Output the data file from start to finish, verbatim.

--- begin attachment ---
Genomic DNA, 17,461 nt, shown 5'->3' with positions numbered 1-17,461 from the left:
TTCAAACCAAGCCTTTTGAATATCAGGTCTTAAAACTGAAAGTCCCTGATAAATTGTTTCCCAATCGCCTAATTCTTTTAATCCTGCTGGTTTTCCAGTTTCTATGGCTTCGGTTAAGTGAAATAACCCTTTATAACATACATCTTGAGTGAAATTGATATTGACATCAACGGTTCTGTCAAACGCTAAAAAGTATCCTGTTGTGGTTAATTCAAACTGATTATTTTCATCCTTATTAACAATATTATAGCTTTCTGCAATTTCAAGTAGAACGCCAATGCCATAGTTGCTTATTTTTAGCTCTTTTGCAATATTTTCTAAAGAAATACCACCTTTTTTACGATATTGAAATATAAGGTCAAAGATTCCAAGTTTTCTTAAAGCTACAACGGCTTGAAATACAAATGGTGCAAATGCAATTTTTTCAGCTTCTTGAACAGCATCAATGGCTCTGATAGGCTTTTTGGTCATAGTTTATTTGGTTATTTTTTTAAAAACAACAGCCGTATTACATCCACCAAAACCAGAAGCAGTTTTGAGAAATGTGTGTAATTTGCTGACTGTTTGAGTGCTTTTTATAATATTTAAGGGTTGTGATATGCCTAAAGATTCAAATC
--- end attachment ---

Genomic DNA, 17,461 nt, shown 5'->3' with positions numbered 1-17,461 from the left:
TTCAAACCAAGCCTTTTGAATATCAGGTCTTAAAACTGAAAGTCCCTGATAAATTGTTTCCCAATCGCCTAATTCTTTTAATCCTGCTGGTTTTCCAGTTTCTATGGCTTCGGTTAAGTGAAATAACCCTTTATAACATACATCTTGAGTGAAATTGATATTGACATCAACGGTTCTGTCAAACGCTAAAAAGTATCCTGTTGTGGTTAATTCAAACTGATTATTTTCATCCTTATTAACAATATTATAGCTTTCTGCAATTTCAAGTAGAACGCCAATGCCATAGTTGCTTATTTTTAGCTCTTTTGCAATATTTTCTAAAGAAATACCACCTTTTTTACGATATTGAAATATAAGGTCAAAGATTCCAAGTTTTCTTAAAGCTACAACGGCTTGAAATACAAATGGTGCAAATGCAATTTTTTCAGCTTCTTGAACAGCATCAATGGCTCTGATAGGCTTTTTGGTCATAGTTTATTTGGTTATTTTTTTAAAAACAACAGCCGTATTACATCCACCAAAACCAGAAGCAGTTTTGAGAAATGTGTGTAATTTGCTGACTGTTTGAGTGCTTTTTATAATATTTAAGGGTTGTGATATGCCTAAAGATTCAAATC